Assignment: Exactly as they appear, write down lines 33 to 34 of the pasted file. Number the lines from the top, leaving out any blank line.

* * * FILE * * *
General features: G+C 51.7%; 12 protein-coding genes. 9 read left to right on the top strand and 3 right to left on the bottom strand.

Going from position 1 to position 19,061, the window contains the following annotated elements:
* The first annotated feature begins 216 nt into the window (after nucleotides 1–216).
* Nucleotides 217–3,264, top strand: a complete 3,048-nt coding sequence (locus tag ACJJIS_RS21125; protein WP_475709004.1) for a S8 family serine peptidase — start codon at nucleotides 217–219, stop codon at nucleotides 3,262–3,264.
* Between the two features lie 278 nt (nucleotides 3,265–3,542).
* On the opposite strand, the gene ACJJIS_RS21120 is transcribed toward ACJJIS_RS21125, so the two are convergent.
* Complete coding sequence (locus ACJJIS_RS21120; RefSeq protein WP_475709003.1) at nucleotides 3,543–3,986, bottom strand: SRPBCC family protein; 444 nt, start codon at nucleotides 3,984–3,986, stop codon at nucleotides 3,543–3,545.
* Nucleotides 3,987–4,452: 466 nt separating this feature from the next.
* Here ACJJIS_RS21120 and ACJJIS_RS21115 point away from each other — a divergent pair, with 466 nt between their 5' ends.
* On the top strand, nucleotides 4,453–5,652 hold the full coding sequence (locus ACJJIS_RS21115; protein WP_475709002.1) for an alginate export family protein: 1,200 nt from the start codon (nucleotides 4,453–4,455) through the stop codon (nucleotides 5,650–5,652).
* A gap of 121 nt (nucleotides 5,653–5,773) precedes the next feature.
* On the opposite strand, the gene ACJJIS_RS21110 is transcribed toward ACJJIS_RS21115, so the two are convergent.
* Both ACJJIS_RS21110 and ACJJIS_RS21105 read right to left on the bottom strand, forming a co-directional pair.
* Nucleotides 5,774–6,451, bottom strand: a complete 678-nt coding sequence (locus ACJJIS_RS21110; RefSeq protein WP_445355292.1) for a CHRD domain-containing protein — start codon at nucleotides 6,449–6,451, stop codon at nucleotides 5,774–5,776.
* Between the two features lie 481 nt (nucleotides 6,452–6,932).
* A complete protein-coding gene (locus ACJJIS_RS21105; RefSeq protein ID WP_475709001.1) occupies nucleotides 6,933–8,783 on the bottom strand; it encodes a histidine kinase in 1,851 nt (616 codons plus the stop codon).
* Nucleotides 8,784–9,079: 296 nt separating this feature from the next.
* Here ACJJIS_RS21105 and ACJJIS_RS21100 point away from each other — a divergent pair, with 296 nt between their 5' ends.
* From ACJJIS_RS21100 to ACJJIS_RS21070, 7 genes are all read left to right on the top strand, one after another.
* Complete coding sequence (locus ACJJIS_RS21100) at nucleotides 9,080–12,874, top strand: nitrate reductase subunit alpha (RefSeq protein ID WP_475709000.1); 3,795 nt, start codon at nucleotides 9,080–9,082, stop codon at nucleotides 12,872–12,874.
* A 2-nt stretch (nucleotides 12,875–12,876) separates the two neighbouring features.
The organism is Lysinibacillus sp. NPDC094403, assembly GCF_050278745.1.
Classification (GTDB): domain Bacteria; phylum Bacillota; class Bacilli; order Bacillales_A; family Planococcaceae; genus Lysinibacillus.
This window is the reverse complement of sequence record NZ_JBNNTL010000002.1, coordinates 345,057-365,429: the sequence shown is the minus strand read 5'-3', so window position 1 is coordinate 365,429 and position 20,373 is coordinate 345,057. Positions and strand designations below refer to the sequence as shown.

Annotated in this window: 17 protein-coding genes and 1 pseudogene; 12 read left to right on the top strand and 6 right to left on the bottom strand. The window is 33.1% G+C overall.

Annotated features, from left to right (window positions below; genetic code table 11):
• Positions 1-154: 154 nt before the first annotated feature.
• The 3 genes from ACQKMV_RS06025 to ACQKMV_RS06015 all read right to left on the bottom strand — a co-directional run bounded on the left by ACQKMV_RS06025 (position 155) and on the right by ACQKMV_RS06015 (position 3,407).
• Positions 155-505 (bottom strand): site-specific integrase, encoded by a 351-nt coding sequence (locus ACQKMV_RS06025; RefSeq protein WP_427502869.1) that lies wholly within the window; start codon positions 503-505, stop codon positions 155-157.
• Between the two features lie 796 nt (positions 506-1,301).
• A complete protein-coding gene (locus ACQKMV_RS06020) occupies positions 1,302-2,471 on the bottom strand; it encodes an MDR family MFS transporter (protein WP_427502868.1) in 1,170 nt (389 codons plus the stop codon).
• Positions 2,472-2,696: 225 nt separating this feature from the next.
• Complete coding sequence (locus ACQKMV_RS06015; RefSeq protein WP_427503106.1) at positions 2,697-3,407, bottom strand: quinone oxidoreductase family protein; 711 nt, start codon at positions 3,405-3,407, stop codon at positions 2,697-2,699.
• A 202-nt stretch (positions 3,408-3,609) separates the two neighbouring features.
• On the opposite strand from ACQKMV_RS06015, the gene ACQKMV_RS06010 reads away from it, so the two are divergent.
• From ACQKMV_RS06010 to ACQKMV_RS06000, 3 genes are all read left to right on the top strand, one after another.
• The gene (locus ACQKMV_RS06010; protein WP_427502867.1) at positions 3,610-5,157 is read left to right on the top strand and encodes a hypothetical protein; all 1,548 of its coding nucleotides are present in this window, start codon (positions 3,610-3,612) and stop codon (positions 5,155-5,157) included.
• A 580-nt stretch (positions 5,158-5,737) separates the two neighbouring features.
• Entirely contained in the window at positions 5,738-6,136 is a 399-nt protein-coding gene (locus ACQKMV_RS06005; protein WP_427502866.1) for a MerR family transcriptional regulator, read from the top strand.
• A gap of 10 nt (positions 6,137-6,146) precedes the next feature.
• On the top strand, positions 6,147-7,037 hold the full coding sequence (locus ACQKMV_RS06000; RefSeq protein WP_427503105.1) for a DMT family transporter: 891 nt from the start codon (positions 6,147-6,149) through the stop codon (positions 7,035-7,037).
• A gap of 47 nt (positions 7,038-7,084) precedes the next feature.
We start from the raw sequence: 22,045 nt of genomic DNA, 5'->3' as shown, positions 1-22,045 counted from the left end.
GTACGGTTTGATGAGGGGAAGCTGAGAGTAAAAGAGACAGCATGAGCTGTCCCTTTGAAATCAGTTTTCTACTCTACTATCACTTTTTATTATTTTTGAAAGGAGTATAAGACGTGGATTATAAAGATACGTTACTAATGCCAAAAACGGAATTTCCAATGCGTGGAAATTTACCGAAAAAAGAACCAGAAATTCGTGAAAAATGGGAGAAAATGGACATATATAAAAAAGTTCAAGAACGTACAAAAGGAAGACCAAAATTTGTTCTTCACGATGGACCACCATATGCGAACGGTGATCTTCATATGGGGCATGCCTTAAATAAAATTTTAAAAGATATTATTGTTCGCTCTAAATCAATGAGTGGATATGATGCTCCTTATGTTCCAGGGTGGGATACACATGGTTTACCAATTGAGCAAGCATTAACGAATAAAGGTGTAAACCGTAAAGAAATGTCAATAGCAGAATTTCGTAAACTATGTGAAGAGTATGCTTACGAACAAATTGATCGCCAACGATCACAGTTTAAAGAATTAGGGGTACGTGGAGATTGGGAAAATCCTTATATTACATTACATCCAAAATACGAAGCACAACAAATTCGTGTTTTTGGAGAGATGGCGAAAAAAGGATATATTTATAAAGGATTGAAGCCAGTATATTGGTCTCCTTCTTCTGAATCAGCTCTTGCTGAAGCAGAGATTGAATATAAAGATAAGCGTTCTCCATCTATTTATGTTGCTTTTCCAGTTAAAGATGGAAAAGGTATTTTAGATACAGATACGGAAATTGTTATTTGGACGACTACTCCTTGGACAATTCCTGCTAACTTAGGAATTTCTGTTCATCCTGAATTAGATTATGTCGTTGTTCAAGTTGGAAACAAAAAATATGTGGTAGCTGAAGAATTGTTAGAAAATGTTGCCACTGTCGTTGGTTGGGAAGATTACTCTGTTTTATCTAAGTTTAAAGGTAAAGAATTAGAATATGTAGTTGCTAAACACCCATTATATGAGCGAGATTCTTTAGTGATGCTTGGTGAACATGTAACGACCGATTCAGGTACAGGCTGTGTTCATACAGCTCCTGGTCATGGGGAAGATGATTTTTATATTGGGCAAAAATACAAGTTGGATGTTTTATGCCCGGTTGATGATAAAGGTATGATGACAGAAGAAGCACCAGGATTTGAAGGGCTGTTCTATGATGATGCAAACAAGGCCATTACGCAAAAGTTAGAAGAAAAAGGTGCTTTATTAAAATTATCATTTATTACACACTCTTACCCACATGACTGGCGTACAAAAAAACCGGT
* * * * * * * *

• Complete coding sequence (locus ACQKMV_RS06015; RefSeq protein WP_427503106.1) at positions 2,697-3,407, bottom strand: quinone oxidoreductase family protein; 711 nt, start codon at positions 3,405-3,407, stop codon at positions 2,697-2,699.
• A 202-nt stretch (positions 3,408-3,609) separates the two neighbouring features.